"Extraordinary X-Men" #6 kicks off the title's second storyline, as Jeff Lemire and guest artist Victor Ibanez send the bulk of the team into Weirdworld to rescue a group of lost mutants. After a rather ordinary opening storyline, this latest issue gives readers a much stronger sense of purpose and direction for the title.
Lemire has taken the events of the previous issue -- with Storm no longer content to hide with the rest of mutantdom in X-Haven -- and applied it across the board for the cast of "Extraordinary X-Men." This is a great thing, because now we're getting engaging motivations for our protagonists; that is, we're getting a good mixture of what's driving this team. Colossus is starting to shift into the role of teacher, even as Iceman looks for some knowledge of his own. Storm is the most changed here, and for the better. She steps into the center spotlight as leader and makes important decisions, from making the various X-Men feel more useful to deciding who should go on a rescue mission or stay behind to help Nightcrawler recover from his traumatic experience. When it debuted, the book felt a little aimless, but Lemire uses that as a launching point to show the transformation of the team from victims to heroes.
Lemire s also isn't afraid to build on what we've seen up until now. We still get more hints about what happened with Cyclops to make him deceased-persona-non-grata, with information on at least one person who collaborated on Cyclops' ill-borne plan. Additionally, Lemire takes character developments for characters like Magik and Iceman from Brian Michael Bendis' run and expands on them; the characters are progressing, but in a way that builds on what we've seen rather than simply wiping the slate clean and starting over. New readers get characters that are inviting, while older readers find a familiar cast.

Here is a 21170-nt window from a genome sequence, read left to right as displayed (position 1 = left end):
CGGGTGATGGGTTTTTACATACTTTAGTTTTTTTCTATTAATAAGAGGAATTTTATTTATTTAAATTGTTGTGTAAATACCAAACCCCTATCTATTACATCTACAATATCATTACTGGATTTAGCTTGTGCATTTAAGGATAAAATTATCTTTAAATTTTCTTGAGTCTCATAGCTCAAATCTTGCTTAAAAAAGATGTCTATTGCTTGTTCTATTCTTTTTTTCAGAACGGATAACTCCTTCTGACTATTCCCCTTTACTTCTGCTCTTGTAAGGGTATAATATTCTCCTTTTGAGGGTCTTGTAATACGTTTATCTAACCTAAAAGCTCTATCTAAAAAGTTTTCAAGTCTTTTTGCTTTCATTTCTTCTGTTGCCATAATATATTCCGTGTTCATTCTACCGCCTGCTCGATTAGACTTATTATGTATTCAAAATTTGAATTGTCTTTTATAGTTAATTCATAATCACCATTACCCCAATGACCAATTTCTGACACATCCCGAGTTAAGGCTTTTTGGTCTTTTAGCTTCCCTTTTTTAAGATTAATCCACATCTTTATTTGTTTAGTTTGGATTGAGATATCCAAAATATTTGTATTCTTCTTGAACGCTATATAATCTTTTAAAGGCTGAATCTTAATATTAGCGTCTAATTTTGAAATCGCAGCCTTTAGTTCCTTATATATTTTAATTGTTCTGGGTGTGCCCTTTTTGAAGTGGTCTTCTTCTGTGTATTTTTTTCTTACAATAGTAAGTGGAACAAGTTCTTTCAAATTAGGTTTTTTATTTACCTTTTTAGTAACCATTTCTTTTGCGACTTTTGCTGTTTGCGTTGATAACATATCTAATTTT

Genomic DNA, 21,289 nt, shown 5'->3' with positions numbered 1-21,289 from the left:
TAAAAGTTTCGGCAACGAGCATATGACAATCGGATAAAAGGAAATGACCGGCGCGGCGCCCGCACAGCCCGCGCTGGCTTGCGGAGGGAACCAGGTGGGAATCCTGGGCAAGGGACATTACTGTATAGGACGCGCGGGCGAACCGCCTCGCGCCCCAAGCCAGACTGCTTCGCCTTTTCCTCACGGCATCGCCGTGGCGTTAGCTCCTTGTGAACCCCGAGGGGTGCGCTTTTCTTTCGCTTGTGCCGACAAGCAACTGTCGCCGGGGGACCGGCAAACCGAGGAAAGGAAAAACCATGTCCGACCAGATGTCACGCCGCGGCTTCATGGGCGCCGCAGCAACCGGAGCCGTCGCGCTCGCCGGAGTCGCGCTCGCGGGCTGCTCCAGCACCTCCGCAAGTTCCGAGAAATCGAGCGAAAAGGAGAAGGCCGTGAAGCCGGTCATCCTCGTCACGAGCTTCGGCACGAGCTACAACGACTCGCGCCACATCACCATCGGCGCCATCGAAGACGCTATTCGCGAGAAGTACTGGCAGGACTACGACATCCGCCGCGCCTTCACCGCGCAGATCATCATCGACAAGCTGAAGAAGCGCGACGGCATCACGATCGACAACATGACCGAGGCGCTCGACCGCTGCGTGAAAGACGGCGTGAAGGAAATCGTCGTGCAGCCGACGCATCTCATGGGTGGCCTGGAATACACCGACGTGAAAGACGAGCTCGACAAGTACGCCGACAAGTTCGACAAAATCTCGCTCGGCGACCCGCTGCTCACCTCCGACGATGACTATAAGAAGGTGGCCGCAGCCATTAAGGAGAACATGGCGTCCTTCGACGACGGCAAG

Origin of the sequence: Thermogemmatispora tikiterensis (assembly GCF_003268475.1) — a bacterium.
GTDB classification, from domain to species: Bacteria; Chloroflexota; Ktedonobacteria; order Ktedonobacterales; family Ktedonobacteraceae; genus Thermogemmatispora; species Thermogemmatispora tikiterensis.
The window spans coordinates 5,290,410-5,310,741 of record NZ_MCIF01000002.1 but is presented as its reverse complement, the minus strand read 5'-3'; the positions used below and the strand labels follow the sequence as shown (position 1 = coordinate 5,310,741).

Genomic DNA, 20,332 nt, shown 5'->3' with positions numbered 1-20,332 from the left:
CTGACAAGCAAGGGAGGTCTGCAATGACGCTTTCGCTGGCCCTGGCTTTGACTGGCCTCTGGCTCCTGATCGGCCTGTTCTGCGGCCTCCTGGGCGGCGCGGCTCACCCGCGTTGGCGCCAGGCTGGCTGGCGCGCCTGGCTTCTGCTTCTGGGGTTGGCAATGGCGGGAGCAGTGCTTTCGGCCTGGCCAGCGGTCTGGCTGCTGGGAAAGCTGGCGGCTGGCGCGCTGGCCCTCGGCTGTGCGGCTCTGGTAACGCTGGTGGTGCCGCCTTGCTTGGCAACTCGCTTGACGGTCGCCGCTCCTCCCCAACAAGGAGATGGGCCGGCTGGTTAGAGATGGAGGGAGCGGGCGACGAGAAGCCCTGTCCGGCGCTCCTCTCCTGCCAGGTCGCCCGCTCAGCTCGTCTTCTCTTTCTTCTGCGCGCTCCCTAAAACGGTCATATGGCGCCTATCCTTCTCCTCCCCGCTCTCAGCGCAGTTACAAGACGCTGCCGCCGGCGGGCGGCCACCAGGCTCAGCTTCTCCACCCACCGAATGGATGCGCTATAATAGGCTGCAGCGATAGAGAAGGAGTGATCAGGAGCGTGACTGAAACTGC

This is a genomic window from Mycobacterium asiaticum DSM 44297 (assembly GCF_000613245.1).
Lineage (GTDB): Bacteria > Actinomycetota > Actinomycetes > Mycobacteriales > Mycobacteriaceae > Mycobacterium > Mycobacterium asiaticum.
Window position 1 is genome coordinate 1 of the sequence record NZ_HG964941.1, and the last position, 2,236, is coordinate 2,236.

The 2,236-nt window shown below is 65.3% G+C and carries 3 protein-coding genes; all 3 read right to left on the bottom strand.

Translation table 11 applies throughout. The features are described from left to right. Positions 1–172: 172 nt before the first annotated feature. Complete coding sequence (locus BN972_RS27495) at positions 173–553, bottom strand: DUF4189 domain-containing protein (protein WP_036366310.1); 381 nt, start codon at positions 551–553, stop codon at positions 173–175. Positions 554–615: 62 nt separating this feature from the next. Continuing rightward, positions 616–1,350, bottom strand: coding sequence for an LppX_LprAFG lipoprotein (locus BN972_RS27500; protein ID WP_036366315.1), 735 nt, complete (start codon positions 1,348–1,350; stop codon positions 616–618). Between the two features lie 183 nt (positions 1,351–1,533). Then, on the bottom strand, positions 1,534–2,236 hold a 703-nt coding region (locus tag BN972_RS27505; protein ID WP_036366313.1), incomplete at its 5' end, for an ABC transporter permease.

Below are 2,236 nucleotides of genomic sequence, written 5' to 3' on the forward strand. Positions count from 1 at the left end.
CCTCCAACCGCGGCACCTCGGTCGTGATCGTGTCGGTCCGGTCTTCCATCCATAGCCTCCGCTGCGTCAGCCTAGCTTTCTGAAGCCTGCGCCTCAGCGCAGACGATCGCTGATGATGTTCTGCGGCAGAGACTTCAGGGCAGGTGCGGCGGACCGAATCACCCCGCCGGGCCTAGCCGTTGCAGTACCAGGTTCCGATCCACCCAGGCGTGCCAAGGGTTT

Ibanez steps into "Extraordinary X-Men" #6 with a clean line and a less cartoonish style than Humberto Ramos used for the first five issues. Character redesigns like Colossus' look good with Ibanez, and it's interesting to see Ibanez's take on the new character Sapna, who is still recognizable but a little more grounded in reality than what we'd seen in previous issues. I do wish Ibanez drew the rhinosaurs from a distance a little more often here, though; they're the one visual that had the potential to stand out, but we see them far more often up close (with most of their features off-panel) to ever really achieve that effect.
"Extraordinary X-Men" #6 feels like a big step forward for the series; there's now a hook to make readers want to read more, with characters and plotlines having shifted to a more proactive stance. If you'd been a little underwhelmed with the series debut, give "Extraordinary X-Men" #6 a shot. I think you'll be pleasantly surprised now that the series' direction has been firmly established. All in all, a nice job from Lemire and Ibanez.